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kenvr

Citizenship

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Filed: AOS (apr) Country: Philippines
Timeline

Greetings,

My Wife and stepson (14) have been here in US over 3 years now and im wondering if they can file for US citizenship now. They have had there green cards and been in no trouble since being here. Also im confused about there passports as they expire soon. Not being a US citizen yet do they get a US passport or a Philippines passport? If the latter where on earth would you get that. Thank you in advance for your input.

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What i've heard if you were married there ,in the u.s,it will take only 3 years but if you were married abroad,it will take 5 years.yes you can renew your passport through philippine embassy.contact one of many philippine embassy in the U.S and make the arrangements.

Edited by brett and alma

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Check out the date her conditional Green Card was issued. That's when the citizenship clock starts ticking. She can apply for citizenship three years from the date on her first Green Card minus 90 days. For example, if the date on her conditional Green Card is 2-1-10, then the earliest she can apply for citizenship is 90 days before 2-1-13.

I'm not sure what the rules are for your stepson's citizenship.

As for their Philippines passports, they can be renewed by either a personal appearance at the Philippines Consulate which has jurisdiction over where you were married, or at one of that Consulate's outreach programs. However, if you haven't done so already, you first will have to file a report of your marriage at the Philippines Consulate that has jurisdiction over where you were married. This can be done by mail or at an outreach program. The details are on the Philippines Consulate's website.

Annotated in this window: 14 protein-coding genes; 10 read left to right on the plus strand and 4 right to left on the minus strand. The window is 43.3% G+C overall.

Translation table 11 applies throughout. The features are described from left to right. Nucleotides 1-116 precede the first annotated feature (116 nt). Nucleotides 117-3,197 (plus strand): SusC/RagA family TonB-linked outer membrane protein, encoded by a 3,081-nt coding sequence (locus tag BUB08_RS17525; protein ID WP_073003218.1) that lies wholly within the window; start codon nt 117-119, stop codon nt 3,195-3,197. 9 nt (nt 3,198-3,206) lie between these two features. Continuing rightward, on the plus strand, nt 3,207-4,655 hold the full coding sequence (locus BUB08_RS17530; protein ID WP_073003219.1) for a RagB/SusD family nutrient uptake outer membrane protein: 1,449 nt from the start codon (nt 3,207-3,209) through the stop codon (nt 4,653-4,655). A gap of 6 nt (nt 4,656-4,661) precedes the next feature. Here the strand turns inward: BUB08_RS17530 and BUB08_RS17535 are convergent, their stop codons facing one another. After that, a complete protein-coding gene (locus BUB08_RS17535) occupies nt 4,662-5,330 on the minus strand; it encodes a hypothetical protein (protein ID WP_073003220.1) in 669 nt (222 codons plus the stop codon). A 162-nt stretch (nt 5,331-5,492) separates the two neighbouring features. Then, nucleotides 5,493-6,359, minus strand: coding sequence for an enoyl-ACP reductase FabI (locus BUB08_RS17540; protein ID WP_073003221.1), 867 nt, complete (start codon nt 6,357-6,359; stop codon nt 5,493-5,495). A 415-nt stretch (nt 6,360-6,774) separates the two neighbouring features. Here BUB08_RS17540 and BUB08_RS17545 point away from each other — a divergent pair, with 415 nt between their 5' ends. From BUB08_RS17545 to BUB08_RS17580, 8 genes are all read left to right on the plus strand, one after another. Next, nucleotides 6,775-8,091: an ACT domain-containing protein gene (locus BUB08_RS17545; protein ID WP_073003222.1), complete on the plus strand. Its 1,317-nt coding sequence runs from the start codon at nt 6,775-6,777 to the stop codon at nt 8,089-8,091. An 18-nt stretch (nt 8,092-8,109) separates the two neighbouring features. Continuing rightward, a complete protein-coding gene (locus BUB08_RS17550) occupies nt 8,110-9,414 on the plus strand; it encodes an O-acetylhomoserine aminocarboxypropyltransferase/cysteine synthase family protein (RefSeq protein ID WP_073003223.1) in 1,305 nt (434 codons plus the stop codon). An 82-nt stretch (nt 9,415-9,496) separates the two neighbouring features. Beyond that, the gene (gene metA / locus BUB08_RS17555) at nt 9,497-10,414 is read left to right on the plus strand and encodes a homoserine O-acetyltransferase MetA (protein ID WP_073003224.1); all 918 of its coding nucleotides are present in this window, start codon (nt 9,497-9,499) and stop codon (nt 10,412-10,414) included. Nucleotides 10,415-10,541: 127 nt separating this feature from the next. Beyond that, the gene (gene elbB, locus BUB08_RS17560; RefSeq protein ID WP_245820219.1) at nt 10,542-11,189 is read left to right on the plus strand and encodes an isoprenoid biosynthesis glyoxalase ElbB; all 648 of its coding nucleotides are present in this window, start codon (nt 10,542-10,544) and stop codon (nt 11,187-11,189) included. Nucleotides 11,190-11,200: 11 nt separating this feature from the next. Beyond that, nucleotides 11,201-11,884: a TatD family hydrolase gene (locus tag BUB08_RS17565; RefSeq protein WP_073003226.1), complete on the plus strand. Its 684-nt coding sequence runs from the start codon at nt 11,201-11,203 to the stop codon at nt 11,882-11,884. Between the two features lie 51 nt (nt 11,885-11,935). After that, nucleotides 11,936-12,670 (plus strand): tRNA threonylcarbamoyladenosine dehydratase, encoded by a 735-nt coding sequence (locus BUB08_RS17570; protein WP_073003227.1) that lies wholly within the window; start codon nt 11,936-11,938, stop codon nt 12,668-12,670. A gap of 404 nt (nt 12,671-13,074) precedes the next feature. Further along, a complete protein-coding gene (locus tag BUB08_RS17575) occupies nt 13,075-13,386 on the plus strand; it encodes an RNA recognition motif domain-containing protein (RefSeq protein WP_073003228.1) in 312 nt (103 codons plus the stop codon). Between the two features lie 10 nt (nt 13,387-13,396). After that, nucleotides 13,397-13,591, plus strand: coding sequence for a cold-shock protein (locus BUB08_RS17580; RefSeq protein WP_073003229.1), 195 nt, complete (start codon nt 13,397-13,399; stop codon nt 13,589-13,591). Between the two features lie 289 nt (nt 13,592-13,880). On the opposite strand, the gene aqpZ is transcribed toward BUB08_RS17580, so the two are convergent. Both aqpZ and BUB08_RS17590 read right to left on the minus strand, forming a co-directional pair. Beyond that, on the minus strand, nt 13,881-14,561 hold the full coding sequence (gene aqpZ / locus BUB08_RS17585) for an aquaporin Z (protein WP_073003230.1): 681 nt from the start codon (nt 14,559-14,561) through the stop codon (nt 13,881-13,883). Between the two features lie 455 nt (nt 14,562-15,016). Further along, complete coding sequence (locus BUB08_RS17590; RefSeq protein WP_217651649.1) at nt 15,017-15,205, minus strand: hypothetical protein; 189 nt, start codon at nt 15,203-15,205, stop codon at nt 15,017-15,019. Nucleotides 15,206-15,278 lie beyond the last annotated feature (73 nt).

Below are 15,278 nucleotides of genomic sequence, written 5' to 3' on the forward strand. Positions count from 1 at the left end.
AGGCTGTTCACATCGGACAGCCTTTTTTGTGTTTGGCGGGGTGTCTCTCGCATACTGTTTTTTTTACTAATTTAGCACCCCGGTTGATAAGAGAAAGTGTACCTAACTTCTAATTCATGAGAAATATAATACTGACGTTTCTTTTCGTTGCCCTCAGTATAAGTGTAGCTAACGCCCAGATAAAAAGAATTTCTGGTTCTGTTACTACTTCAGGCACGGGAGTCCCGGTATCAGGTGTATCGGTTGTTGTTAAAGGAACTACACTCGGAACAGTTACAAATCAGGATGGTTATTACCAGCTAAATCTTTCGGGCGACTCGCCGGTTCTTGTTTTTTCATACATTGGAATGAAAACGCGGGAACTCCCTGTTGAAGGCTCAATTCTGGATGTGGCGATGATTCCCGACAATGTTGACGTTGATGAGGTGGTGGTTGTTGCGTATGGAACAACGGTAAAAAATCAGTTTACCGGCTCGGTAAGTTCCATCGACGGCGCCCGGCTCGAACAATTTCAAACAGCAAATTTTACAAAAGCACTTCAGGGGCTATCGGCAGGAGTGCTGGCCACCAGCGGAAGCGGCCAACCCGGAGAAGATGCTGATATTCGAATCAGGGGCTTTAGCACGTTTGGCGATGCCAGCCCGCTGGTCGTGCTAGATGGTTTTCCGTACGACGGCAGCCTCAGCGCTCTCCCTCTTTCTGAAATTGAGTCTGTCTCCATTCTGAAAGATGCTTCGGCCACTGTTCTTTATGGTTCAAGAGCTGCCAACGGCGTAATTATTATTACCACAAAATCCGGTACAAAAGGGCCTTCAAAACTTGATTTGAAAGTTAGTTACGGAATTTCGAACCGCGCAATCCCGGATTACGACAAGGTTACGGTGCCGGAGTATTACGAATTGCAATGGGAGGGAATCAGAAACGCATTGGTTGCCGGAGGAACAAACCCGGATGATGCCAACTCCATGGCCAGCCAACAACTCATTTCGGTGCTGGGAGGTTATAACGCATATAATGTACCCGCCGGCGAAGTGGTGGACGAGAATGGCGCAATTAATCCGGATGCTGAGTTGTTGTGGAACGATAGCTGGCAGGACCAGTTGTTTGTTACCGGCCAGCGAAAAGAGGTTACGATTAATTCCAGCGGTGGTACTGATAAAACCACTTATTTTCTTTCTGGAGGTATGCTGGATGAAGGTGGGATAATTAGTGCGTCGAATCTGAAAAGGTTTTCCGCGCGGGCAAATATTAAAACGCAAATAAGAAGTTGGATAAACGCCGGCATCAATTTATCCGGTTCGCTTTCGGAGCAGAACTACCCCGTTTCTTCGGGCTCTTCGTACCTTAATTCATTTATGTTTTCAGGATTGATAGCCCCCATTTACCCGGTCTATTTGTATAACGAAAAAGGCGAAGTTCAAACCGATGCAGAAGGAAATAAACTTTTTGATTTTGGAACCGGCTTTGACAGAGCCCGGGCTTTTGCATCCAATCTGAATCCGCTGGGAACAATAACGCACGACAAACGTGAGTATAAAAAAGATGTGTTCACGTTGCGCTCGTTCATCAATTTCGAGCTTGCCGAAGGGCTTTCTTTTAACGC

Or, you can let their Philippines passports expire and get U.S. passports when they become U.S. citizens

Edited by Tahoma

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Filed: Country: Nigeria
Timeline

What i've heard if you were married there ,in the u.s,it will take only 3 years but if you were married abroad,it will take 5 years.yes you can renew your passport through philippine embassy.contact one of many philippine embassy in the U.S and make the arrangements.

it doesn't matter if you were married here or there.

you can apply 90 days before 3 years of having your green card (if you are still married) or 90 days before 5 years of having your green card (if you are divorced).


HUSBAND'S CASE

9/17/2011 - sent I-13

09/19/2011 - noa1 received

3/16/2012 - case sent to my local USCIS office for additional processing

4/21/2012 - AP. If we haven't heard from them in SIX MONTHS (omg) we can feel free to call them!!! Thanks!

9/20/2012 - Interview scheduled - October 3!!!!

10/3/2012 - Interview went well but she must look at his A-file more before decision.

10/12/2012 - I-130 APPROVED! APPROVED! APPROVED!

KIDS' CASES

04/20/2012: NOA107/20/2012: instead of an approval, we got thrown into AP. sigh

11/01/2012: Boys' I-130 interview set for November 28, 2012.

11/28/2012: I-130s APPROVED! APPROVED! APPROVED!

NVC

12/14/2012: NVC Received

12/31/2012: Case number/IIN

12/31/2012: DS-3032 sent

01/08/2013: DS-3032 accepted

01/02/2013: AOS bill0

1/03/2013: AOS bill shows PAID

01/04/2013: AOS package sent

01/09/2013: IV bill

01/10/2013: IV bill shows PAID

01/11/2013: IV package sent

01/23/2013: Case complete

02/01/2013: Interview scheduled

US Embassy Lagos